Now there are times when the hallucination is no longer enough, when the discomfort is so unbearable that it is exteriorized by cries and anger. When you hurt, you shout the same way, but you can have an action on the world to channel your omnipotence and remedy that pain in general. The baby cannot have direct action on the world to calm his discomfort, the frustration of his omnipotence is experienced as an attack on his ability to survive. Without the other, the child could not survive. When we look at an angry baby, we are impressed by the violence that he releases compared to his small person. It does not matter because a baby does not have the physical strength that could inflict damage around him, but imagine the same degree of rage in a teenager who has physical strength and no ability to bear the frustration, no control of oneself, one's impulses ... and you have a juvenile delinquent image.

When the baby has already started to form a maternal object outside of him, he has the feeling that his discomfort comes from the absence of his mother that he could not "create", and so somehow that he destroyed. The anger of frustration turns into guilt for destroying the beloved mother. This negative image of the maternal object is a loss of the libido that the child has invested in it, a loss of a part of his vital energy, an attack on his survival. The violence born from the frustration of the omnipotence then becomes punitive and is turned against the self in a deflation, a depression. If this situation is temporary and the satisfactory answer arrives to put an end to the malaise, if the frustration is given by homeopathic dose, the child comes out with a consolidated omnipotence but also with a better control of his frustrations because he did experience that they will not destroy him.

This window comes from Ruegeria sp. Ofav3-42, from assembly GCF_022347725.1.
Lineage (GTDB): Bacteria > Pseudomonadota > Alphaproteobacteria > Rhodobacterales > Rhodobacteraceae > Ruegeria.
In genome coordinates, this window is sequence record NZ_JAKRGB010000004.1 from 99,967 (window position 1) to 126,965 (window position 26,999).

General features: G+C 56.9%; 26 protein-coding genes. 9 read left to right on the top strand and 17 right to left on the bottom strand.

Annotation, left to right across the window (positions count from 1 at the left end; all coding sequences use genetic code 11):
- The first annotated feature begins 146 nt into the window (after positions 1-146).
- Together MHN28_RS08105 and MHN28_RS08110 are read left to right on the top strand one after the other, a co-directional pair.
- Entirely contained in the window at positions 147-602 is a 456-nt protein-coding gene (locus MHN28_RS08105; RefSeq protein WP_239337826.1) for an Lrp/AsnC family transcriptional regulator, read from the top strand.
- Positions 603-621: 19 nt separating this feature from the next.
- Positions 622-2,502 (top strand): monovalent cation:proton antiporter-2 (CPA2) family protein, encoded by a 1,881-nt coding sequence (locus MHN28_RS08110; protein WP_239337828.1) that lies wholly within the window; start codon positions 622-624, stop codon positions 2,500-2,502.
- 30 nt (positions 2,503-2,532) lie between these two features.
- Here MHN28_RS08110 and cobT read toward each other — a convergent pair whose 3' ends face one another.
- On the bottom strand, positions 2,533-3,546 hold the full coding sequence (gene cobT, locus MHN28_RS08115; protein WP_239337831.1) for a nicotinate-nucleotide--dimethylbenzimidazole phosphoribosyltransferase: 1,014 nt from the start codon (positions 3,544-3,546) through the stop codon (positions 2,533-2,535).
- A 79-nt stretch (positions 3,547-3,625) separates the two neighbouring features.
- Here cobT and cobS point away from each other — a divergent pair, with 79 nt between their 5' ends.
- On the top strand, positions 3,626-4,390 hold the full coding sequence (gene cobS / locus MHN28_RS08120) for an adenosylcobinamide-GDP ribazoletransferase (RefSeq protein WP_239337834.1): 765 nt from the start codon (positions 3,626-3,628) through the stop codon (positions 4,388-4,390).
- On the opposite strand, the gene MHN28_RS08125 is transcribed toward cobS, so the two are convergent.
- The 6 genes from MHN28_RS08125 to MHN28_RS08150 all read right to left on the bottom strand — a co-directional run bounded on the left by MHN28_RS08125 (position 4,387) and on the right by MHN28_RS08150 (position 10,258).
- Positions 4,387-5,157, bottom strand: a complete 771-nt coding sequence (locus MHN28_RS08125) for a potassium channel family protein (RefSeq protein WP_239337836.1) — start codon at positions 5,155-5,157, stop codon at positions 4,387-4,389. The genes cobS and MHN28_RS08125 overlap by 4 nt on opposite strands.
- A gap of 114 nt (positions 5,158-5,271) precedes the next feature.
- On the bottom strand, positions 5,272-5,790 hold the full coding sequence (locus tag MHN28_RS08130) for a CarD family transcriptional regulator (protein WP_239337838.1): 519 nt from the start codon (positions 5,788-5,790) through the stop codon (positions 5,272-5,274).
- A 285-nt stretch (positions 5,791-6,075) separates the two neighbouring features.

In cases where the situation lasts too long, an "infantile depression" is structured with two possible outcomes depending on the duration. In the best case, the child grows up with "belly rage", rebelling against any form of authority, and without graduation to his tantrums system on-off. Any frustration sounds like an attack on his survival. In the other case, the child has gone to the self-punitive stage. He sees himself as bad, bad because he feels this violence in him and is afraid of himself, afraid to destroy those he loves. He remains frozen in the slowing of depression, stopping himself from living in an attempt to protect those he loves. In both cases, children are afraid of their own violence, which they see through the prism of omnipotence as destructive and dangerous for their parents.


Next week, part two:

The need for parental authority